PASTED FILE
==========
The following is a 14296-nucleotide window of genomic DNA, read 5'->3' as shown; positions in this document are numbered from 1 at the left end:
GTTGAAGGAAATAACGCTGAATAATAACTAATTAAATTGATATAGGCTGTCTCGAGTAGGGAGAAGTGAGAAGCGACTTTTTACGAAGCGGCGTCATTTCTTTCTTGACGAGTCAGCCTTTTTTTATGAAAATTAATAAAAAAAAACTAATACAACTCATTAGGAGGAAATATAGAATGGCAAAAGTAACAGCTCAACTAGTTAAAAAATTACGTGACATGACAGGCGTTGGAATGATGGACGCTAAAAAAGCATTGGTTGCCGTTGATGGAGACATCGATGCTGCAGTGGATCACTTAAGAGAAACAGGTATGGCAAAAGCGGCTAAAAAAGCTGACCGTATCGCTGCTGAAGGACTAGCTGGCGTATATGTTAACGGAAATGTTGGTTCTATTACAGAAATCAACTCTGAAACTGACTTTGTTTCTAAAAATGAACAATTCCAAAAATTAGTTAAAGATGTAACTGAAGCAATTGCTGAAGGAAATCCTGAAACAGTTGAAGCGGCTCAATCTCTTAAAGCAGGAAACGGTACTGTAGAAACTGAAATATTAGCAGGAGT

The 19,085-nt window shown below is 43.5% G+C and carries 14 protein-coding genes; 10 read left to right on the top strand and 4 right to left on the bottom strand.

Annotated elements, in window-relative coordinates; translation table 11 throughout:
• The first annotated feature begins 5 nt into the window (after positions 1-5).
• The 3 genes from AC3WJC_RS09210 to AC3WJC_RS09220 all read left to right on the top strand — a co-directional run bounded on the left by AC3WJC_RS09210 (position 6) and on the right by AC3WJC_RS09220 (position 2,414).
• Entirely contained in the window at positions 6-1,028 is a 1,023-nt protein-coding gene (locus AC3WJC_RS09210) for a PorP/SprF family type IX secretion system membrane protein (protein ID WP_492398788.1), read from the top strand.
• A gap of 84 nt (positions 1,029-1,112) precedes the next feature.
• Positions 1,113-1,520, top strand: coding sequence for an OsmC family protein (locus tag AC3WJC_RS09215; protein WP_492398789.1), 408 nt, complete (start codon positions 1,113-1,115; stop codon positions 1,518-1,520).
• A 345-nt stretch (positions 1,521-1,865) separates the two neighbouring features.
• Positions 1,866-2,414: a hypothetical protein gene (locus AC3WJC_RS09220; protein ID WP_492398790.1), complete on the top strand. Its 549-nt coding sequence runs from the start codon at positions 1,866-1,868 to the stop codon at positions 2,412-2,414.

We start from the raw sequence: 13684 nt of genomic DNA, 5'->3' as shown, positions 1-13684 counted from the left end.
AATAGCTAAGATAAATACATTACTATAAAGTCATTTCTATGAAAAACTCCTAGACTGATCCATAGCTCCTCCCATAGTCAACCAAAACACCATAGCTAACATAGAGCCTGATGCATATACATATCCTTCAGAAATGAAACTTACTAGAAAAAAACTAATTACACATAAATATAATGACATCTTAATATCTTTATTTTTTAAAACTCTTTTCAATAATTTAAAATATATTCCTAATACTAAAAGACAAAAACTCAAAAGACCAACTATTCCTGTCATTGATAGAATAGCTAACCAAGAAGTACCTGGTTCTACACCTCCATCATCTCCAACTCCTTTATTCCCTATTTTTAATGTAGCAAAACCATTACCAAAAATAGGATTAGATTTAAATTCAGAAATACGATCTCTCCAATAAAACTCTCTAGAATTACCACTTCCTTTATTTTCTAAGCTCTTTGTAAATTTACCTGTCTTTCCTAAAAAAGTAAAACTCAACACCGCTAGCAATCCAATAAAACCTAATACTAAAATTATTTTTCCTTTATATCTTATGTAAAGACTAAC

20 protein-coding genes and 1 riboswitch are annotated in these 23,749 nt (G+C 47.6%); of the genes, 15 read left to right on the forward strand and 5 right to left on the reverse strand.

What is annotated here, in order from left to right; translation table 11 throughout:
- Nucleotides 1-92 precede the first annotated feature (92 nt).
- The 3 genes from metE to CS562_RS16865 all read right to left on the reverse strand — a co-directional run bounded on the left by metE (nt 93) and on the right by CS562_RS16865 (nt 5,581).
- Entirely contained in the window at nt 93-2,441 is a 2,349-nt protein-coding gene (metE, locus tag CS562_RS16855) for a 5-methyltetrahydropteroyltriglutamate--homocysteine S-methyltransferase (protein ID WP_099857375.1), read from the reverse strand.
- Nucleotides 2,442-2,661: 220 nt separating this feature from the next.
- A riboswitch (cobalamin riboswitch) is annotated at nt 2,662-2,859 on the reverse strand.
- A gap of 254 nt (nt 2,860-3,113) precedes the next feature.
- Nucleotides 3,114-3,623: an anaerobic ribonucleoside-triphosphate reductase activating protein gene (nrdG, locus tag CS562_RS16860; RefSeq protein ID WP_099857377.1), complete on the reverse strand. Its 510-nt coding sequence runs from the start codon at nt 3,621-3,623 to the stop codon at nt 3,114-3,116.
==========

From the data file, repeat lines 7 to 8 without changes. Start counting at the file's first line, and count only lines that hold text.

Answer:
• Entirely contained in the window at positions 6-1,028 is a 1,023-nt protein-coding gene (locus AC3WJC_RS09210) for a PorP/SprF family type IX secretion system membrane protein (protein ID WP_492398788.1), read from the top strand.
• A gap of 84 nt (positions 1,029-1,112) precedes the next feature.